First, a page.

I haven't had much time for resolutions of the Synoptic Problems along the "have your cake and eat it" lines of Matthew knew Mark, Luke and Q or Luke knew Mark, Matthew and Q, but a note at Euangelion, "A Defense of the Holtzmann-Gundry Hypothesis on the Synoptic Problem," (siding with the latter solution) does give me pause for thought.
After all, most times cake is offered to us, we get to eat it too, so why not in gospel scholarship? There are bits of Luke which are explained by his knowledge of Mark, bits that are explained by use of exactly the same non-Markan source as Matthew used, i.e. Q, and bits that are explained by use of Matthew.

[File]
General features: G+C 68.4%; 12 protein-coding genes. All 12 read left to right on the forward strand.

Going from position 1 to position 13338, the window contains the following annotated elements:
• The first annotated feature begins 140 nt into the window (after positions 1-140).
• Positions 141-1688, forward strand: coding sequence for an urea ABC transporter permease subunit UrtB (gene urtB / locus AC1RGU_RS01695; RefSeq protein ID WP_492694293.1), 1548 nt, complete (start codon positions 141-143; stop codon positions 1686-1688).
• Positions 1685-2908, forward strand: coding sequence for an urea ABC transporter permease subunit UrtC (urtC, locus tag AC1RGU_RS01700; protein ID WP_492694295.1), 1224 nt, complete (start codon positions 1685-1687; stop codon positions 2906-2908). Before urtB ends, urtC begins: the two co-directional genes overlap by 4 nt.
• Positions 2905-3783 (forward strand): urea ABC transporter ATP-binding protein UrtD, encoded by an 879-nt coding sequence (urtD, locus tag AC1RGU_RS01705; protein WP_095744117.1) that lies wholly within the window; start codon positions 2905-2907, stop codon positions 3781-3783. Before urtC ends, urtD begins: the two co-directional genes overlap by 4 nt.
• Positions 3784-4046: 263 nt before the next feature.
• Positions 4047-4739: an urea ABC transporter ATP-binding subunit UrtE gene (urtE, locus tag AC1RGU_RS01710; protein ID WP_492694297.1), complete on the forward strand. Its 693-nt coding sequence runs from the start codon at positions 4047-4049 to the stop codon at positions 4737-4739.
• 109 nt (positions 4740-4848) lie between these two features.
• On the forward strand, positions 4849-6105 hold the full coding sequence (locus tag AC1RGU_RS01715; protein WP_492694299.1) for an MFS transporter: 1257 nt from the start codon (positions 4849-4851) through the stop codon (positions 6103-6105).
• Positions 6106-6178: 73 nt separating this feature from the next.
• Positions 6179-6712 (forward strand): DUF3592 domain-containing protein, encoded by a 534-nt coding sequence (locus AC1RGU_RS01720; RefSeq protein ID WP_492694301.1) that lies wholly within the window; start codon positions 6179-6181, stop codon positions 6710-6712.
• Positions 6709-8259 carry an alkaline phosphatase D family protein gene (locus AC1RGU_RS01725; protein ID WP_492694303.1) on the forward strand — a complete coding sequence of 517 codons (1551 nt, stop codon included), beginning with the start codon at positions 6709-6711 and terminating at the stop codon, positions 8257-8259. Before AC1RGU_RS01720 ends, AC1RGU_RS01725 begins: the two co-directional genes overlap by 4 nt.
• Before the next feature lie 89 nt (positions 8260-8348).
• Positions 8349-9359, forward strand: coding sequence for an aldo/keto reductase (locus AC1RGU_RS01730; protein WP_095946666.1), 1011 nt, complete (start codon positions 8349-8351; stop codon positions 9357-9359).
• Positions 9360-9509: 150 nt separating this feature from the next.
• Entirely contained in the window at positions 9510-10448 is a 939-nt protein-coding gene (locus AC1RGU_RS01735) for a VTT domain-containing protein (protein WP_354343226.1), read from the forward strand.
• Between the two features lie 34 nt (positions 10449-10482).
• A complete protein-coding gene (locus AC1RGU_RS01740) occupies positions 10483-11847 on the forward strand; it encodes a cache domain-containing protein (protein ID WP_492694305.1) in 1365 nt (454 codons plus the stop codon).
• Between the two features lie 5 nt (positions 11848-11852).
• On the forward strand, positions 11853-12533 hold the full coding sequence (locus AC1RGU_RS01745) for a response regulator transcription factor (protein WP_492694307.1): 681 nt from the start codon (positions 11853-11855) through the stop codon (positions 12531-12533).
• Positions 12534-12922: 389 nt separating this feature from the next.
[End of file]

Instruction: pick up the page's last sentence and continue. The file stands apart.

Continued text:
Yet problems remain. Maybe most pertinent in my thinking is Luke's Parable of the Pounds versus Matthew's Parable of the Talents. If Luke knows Matthew, why doesn't he use Talents? It is well written and has no awkward bits like Pounds has?
Of course one could posit a staged process of composition. Luke gets to see Matthew after he has composed bits and bobs of his gospel and, in the Talents/Pounds case, sticks to his own story "warts and all."
The N.T. Wright Festschrift
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